Basra

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Basra

(bŭs`rə), Arabic al Basrah, city (1987 pop. 406,296), SE Iraq, on the Shatt al Arab. Basra is Iraq's second largest city and principal port. Its commercially advantageous location, near oil fields and 75 mi (121 km) from the Persian Gulf, has made it prosperous, and oil is refined in the city. Petroleum products, grains, wool, and dates are exported. Basra was founded by the caliph UmarUmar
or Omar
, c.581–644, 2d caliph (see caliphate). At first hostile to Islam, he was converted by 618, becoming an adviser to Muhammad. He succeeded Abu Bakr as caliph without opposition in 634. In his reign Islam became an imperial power.
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 I, at the site of modern Az Zabair. It was a cultural center under Harun ar-RashidHarun ar-Rashid
[Arab.,=Aaron the Upright], c.764–809, 5th and most famous Abbasid caliph (786–809). He succeeded his brother Musa al-Hadi, fourth caliph, a year after the death of his father, Mahdi, the third caliph.
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 and declined with the decay of the Abbasid caliphate. Its possession was long contested by the Persians and the Turks. Largely in ruins by the mid-14 cent., Basra was subsequently re-established on its present site. The British occupied Basra during World War I and used its port; they remained there until 1930. After World War I the construction of a rail line to Baghdad and the building of a modern harbor restored the city's importance. Due to its location on the heavily contested Shatt al Arab waterway, Basra was hard hit by Iranian forces in the 1980s during the Iran-Iraq WarIran-Iraq War,
1980–88, protracted military conflict between Iran and Iraq. It officially began on Sept. 22, 1980, with an Iraqi land and air invasion of western Iran, although Iraqi spokespersons maintained that Iran had been engaging in artillery attacks on Iraqi towns
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. The port was further bombed by western coalition forces in the Persian Gulf WarPersian Gulf Wars,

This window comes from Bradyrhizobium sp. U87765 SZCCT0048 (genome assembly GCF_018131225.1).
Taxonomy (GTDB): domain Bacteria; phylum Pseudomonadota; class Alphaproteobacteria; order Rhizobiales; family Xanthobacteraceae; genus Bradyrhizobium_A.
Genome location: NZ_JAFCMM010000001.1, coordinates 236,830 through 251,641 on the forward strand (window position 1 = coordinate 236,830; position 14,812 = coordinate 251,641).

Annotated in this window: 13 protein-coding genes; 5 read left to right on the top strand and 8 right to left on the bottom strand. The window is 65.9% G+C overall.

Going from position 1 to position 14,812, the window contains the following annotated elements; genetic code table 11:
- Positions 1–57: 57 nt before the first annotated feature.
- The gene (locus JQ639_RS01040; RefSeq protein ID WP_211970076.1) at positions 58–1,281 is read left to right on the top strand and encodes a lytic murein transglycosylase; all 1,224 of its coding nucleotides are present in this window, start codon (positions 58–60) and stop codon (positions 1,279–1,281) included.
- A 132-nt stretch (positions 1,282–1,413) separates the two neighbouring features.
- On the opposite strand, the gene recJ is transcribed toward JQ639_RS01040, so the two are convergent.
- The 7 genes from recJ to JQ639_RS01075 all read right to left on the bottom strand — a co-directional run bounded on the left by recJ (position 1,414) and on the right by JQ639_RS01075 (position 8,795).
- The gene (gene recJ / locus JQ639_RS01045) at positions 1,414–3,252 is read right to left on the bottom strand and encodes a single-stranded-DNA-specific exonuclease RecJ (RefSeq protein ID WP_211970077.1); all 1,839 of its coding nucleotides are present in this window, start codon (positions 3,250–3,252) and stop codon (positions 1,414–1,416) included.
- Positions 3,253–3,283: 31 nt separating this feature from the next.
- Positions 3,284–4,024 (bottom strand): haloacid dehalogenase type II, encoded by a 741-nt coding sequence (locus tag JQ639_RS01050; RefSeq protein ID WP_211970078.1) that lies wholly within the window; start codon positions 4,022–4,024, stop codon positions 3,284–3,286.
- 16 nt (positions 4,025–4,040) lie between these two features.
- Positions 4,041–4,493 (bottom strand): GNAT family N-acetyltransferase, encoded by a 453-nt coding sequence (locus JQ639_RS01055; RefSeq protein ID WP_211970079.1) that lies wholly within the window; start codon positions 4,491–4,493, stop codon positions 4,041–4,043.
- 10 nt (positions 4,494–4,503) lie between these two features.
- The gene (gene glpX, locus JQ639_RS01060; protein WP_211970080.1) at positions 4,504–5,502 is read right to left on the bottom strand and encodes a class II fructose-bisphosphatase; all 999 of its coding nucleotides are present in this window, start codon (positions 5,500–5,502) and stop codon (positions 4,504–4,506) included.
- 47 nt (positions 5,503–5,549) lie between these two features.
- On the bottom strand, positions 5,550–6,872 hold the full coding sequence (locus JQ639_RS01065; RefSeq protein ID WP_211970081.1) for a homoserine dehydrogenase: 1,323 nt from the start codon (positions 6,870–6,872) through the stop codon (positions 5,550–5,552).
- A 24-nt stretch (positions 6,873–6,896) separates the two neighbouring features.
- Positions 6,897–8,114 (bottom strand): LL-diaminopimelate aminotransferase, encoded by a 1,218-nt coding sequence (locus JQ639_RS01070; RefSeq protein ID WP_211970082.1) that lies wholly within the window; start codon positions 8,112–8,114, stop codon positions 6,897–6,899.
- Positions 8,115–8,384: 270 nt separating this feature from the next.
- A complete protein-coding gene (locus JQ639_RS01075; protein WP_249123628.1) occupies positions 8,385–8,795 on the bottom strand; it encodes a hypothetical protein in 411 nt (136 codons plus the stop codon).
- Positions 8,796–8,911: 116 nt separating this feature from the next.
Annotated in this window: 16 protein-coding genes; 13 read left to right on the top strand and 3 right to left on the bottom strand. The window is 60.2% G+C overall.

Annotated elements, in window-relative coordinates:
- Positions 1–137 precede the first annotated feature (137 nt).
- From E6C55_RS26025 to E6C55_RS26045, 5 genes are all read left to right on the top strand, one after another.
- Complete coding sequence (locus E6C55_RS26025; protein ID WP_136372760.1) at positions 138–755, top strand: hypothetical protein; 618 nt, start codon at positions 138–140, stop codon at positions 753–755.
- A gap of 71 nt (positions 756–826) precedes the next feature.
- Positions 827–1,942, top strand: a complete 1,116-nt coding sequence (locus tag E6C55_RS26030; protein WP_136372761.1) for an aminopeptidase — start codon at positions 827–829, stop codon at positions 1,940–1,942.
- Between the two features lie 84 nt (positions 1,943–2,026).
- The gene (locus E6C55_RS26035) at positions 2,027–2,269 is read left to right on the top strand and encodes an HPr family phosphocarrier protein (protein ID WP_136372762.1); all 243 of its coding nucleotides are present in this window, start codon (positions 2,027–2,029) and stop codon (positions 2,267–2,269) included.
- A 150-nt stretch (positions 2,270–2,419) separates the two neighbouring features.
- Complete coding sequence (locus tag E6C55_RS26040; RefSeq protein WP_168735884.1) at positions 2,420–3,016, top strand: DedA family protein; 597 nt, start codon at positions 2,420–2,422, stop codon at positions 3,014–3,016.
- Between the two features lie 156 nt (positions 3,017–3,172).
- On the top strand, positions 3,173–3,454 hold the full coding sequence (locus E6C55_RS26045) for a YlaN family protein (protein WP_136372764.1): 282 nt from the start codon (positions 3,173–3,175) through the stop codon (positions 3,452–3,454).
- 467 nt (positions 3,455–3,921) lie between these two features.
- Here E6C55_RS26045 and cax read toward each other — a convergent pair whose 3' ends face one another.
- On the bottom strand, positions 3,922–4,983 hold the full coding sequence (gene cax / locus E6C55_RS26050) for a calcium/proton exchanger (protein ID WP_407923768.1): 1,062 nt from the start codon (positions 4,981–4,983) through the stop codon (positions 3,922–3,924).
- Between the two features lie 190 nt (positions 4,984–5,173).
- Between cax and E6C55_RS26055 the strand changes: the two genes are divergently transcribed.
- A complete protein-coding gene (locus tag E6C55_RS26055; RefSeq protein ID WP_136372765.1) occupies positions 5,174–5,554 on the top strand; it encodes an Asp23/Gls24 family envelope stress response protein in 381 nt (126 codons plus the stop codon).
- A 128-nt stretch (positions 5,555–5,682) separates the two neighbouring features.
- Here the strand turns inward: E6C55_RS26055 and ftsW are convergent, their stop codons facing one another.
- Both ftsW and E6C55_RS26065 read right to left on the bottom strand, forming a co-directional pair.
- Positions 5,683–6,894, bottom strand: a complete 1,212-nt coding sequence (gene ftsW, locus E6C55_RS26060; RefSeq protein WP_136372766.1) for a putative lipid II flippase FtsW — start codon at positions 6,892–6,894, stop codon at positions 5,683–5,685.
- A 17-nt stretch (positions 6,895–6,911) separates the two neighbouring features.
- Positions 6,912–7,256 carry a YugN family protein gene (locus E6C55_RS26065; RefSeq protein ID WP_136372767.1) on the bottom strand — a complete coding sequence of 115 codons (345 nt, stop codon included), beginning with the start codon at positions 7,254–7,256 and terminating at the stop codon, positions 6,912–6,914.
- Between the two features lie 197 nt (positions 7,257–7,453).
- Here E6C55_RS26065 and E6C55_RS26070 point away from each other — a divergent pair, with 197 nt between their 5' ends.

two conflicts involving Iraq and U.S.-led coalitions in the late 20th and early 21st cent.

The First Persian Gulf War, also known as the Gulf War, Jan.–Feb.
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 (1991), primarily to thwart covert trade. Basra is the seat of a branch of the Univ. of Baghdad. The name also appears as Bassora, Bussora, and Busra.

Basra

 

(or Bassorah), a city in southern Iraq and administrative center of the liwa (province) of Basra. It has a population of 313,000 (1965). Basra is a large port on the Shatt al-Arab River and at high tide is accessible to oceangoing vessels. A railroad and highway junction, it has distilleries, rope and cable production, and handicraft enterprises. Dates are also processed. Oil is extracted nearby at Az Zubayr and Rumaylah. The city is intersected by numerous canals (“Venice of the East”). Most of the city is covered by the verdure of palm groves and orchards.

Basra was founded by Caliph Omar I in 637 or 638 and during the eighth and ninth centuries became one of the most important cultural and economic centers of the Caliphate. The city was destroyed by the Mongols in 1258. In the 1530’s it became part of the Ottoman Empire. In November 1914, Basra was occupied by British troops; after World War I, it became part of Iraq. During the 1930’s, 1940’s, and 1950’s, Basra was one of the centers of the workers’ and anti-imperialist movement.

REFERENCE

Pellat, Ch., and S. H. Longrigg. “Basra.” In Encyclopedic de I’Islam, vol. 1. Leiden-Paris, 1960. Pages 1117–1120.

Basra

, Basrah, Busra, Busrah
a port in SE Iraq, on the Shatt-al-Arab. Pop.: 1 187 000 (2005 est.)